The only discounts we know about here at Endangered Rangers are the populations ones. But today, despite black rhinos still being on the "Critically Endangered" list, we want to tell you about an increase in numbers. Sometimes it is good when the numbers go up!
Due to survival population programs and persistent conservation efforts, black rhinos have gone from about 2,400 in 1995 to over 5,000 today, according to the WWF. When you understand that they went from 65,000 in 1970 to 2,400, then you'll see that anti-poaching efforts and translocations are working. However, as encouraging as this recovery is, it is slow as poaching is still the #1 threat to these beautiful creatures. Now with COVID-19, the temptation for the mythical healing powers of these simple Keratin-horns (just like our fingernails), continues to drive bounties. This is why Endangered Rangers and other relief programs are asking for your help as we work tirelessly to prevent the reversal of conservation progress.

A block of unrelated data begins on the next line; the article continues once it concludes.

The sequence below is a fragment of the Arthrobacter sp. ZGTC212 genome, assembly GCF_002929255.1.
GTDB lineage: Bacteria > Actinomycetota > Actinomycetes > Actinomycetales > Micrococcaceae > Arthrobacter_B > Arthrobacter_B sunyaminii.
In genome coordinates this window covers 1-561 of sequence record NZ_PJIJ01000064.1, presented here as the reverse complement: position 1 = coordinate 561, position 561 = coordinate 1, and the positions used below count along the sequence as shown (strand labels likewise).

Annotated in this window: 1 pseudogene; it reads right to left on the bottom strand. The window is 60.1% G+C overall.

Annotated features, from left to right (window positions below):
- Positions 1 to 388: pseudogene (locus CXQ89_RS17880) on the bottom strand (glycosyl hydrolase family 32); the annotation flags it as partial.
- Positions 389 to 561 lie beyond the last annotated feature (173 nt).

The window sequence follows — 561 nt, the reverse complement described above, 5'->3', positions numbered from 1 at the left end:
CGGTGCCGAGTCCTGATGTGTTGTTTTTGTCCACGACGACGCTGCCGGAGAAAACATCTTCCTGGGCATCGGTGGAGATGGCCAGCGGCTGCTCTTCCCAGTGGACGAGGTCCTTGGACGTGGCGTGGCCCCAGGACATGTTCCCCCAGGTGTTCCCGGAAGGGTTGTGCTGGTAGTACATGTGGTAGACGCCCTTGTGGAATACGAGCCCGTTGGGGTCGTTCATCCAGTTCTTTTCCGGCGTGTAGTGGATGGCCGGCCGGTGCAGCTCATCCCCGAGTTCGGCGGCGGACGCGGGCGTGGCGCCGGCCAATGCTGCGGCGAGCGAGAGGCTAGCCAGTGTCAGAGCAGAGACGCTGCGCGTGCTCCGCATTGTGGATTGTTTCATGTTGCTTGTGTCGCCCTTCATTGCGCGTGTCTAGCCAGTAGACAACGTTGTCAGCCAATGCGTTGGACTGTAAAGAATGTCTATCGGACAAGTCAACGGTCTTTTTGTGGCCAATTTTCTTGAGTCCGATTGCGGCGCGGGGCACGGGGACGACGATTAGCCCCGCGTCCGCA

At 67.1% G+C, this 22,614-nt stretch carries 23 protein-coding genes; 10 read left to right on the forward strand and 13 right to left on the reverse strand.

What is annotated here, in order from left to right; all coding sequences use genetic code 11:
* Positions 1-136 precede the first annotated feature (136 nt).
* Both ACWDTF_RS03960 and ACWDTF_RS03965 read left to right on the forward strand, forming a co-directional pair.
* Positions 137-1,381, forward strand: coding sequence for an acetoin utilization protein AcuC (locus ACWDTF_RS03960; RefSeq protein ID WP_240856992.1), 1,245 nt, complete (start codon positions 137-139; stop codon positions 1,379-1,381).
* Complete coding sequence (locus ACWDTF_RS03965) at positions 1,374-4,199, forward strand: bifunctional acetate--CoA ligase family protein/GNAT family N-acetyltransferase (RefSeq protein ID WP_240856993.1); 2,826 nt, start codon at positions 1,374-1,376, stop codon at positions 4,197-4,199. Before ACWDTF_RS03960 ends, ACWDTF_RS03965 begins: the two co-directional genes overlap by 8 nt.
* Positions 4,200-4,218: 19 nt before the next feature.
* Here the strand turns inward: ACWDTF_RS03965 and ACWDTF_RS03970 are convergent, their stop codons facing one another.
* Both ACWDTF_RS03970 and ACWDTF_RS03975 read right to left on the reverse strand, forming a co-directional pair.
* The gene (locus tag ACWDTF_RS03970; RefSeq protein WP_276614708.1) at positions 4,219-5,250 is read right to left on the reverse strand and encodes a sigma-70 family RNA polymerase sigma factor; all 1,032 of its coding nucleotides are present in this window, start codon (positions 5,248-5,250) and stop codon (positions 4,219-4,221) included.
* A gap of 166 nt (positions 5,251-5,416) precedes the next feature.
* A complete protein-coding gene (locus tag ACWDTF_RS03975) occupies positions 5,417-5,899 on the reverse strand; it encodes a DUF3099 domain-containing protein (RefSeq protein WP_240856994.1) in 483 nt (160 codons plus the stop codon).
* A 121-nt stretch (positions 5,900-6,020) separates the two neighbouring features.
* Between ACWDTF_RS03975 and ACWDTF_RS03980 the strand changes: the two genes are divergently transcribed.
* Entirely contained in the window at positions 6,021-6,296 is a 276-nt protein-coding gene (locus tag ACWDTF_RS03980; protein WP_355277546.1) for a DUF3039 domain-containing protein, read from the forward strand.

Here is one of the amazing stories, the story of Eric the rhino who, in 2018, made a pilgrimage from California to Tanzania as part of the Species Survival Plan, a species management program of the Association of Zoos and Aquariums. Eric is thriving and you can read an update on his wonderful life HERE, thanks to our friends at the San Diego Zoo Global Wildlife Conservancy.
Video provided by: ATARA FILM
Jenna is the co-founder of Zambezi Partners whose mission is to eradicate poaching in our lifetime with investment and technology.
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